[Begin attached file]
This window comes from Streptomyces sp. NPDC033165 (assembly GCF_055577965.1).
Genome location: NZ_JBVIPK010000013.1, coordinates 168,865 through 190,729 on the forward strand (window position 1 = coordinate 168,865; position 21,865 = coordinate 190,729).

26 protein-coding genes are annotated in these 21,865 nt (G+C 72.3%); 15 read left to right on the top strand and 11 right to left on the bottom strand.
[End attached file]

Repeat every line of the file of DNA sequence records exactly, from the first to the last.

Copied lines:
This window comes from Streptomyces sp. NPDC033165 (assembly GCF_055577965.1).
Genome location: NZ_JBVIPK010000013.1, coordinates 168,865 through 190,729 on the forward strand (window position 1 = coordinate 168,865; position 21,865 = coordinate 190,729).

26 protein-coding genes are annotated in these 21,865 nt (G+C 72.3%); 15 read left to right on the top strand and 11 right to left on the bottom strand.